Trevor Little

A press release issued today has announced that Kering and Alibaba Group have signed a “landmark agreement” to cooperate in the protection of intellectual property and engage in joint enforcement activities. The shock move, by an organisation that has been highly critical of the e-commerce giant, brings to an end Kering’s headline-grabbing lawsuit against the Chinese company.

The jointly-issued release states: “French luxury group Kering, and Alibaba Group and its affiliate Ant Financial Services have come to a ground-breaking agreement to cooperate in their efforts to protect intellectual property and take joint enforcement actions online and offline against infringers in order to provide the best consumer experience and a trusted environment. The new partnership represents a milestone in both parties’ investment and efforts to protect brands’ intellectual property rights.”

Detail is scant on what this collaboration will entail, the press release saying only that “the companies have established a joint task force with the purpose of collaborating fully, exchanging useful information, and working closely with law enforcement bodies to take appropriate action against infringers of Kering’s brands identified with Alibaba’s advanced technology capabilities”.

The short press release makes numerous mentions of the deployment of “advanced technology” as part of the collaboration, with this the repeated mantra of Alibaba when expanding on how it will tackle counterfeits. Earlier this year, for instance, the Alibaba Group announced a Big Data Anti-Counterfeiting Alliance, noting that its anti-counterfeiting technologies scan as many as 10 million product listings a day. The release, which highlights that the two will work with law enforcement authorities, comes two days after Alibaba announced an expansion of its Cloud Sword Alliance programme, with 13 government bodies now signed up. As such, there is no suggestion that the partnership will entail new strategies – rather it seems to be a case of Kering signing up to existing Alibaba anti-counterfeiting programmes.

For many industry watchers the move (as part of which Kering has agreed to dismiss a lawsuit filed against Alibaba and Alipay in the US district court in New York) will be a surprise – albeit not one without precedent.

In July 2014 numerous brands under the Kering umbrella – including Gucci, Balenciaga and YSL – filed suit against Alibaba in a US federal court, claiming that Alibaba companies “knowingly make it possible for an army of counterfeiters to sell their illegal wares throughout the world”. Just 14 days later, Kering dropped the suit, announcing in a joint statement: "Kering and Alibaba have agreed to work together in good faith through the normal business process on ways to enhance intellectual property protection in a manner that can further reduce counterfeiting of Kering brands and ensures a healthy and vibrant e-commerce ecosystem for consumers, merchants and brand owners alike”.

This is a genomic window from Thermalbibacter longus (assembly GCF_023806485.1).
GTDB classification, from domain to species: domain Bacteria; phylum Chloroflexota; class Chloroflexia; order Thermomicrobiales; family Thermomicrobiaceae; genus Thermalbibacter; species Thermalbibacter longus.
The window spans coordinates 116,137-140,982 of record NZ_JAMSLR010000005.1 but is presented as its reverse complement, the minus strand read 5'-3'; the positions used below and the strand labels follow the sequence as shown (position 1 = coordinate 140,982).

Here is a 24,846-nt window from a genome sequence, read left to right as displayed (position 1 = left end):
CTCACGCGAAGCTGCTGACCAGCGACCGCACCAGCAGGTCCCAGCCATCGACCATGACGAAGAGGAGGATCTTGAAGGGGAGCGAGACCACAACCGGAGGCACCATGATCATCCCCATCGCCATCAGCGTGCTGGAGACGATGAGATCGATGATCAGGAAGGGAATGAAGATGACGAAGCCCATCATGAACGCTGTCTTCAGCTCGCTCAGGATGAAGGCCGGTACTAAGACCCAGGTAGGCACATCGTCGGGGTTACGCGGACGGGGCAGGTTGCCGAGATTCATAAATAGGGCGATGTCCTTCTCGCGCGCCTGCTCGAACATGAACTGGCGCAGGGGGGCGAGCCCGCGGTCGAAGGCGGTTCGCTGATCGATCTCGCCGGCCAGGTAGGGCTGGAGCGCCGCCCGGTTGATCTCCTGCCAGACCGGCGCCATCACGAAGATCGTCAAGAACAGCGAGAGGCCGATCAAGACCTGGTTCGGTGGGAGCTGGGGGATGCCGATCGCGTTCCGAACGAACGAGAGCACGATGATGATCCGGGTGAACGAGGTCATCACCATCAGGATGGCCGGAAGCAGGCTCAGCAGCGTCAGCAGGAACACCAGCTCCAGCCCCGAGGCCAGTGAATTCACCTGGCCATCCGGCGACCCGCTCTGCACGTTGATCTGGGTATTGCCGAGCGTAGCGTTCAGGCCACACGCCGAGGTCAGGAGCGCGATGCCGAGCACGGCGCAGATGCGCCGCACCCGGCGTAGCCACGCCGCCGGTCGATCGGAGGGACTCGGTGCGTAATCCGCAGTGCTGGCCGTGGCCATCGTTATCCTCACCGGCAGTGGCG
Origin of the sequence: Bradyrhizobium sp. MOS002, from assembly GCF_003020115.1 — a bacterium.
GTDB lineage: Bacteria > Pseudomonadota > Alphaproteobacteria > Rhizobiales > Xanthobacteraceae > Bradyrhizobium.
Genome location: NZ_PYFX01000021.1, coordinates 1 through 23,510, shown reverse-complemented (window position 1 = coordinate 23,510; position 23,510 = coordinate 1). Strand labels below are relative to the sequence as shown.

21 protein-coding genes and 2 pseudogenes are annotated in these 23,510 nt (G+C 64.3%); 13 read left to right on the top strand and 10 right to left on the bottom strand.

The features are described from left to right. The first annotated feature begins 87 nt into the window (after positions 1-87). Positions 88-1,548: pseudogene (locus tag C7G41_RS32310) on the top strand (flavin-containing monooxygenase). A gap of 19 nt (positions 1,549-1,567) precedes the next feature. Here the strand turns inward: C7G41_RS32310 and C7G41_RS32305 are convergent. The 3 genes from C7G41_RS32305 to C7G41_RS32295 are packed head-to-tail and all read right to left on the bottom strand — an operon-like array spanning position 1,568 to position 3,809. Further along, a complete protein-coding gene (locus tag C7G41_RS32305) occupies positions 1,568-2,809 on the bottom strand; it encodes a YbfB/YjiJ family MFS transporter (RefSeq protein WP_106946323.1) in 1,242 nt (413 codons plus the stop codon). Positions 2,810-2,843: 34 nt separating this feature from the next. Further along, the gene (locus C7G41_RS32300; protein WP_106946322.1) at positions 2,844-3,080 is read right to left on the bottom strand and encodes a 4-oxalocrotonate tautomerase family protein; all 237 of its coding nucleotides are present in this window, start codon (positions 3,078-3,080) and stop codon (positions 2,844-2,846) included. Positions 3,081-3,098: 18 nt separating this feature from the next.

That relationship apparently stalled because, in May 2015, companies falling under the Kering umbrella – including Gucci, Yves Saint Laurent and Balenciaga – filed a lawsuit alleging that the Alibaba’s online platforms “knowingly encourage, assist and profit from the sale of counterfeits”. The filing alleged that counterfeiters are permitted to continue to operate “even when the Alibaba defendants have been expressly and specifically informed that the merchants are selling counterfeits, and even when the merchants themselves state openly that they are selling counterfeits”. At the time of the filing, calling the accusations baseless, an Alibaba spokesperson said that Kering had “chosen the path of wasteful litigation instead of the path of constructive cooperation”.

In August 2016, the court dismissed part of the lawsuit – specifically two Racketeer Influenced and Corrupt Organizations Act claims. The rest of the suit progressed, with a request for an extension of discovery granted on May 5 2017. Today came the surprise announcement that the lawsuit had been dropped.

The release simply states: “As part of the agreement, Kering has agreed to dismiss the lawsuit filed against Alibaba and Alipay, an Ant Financial subsidiary, in the US district court in New York.” Beyond that, both parties are saying little. We reached out to Kering to ask for more detail on the nature of the collaboration and – given its previous strong words – what led to the decision that collaboration, rather than litigation, would be the most effective route to resolution. However, we were told that the company will not be making any additional comments. Similarly, Alibaba has told us it has no additional comment beyond what is in the press release.

Clearly there are legal dimensions at play here so for now the details of the collaboration remain a mystery. However, it is a significant coup for Alibaba, with a previously fierce critic being brought into its brand ally camp. For Kering, based on the release’s statement that “this agreement reflects the parties’ firm belief that taking proactive measures and using advanced technology will help law enforcement bodies and other relevant authorities address the challenges of intellectual property infringement”, their ‘win’ will be in anti-counterfeiting results. It will hope that this decision to drop a lawsuit in favour of collaboration will lead to a more longer-lasting partnership - and concrete results. 

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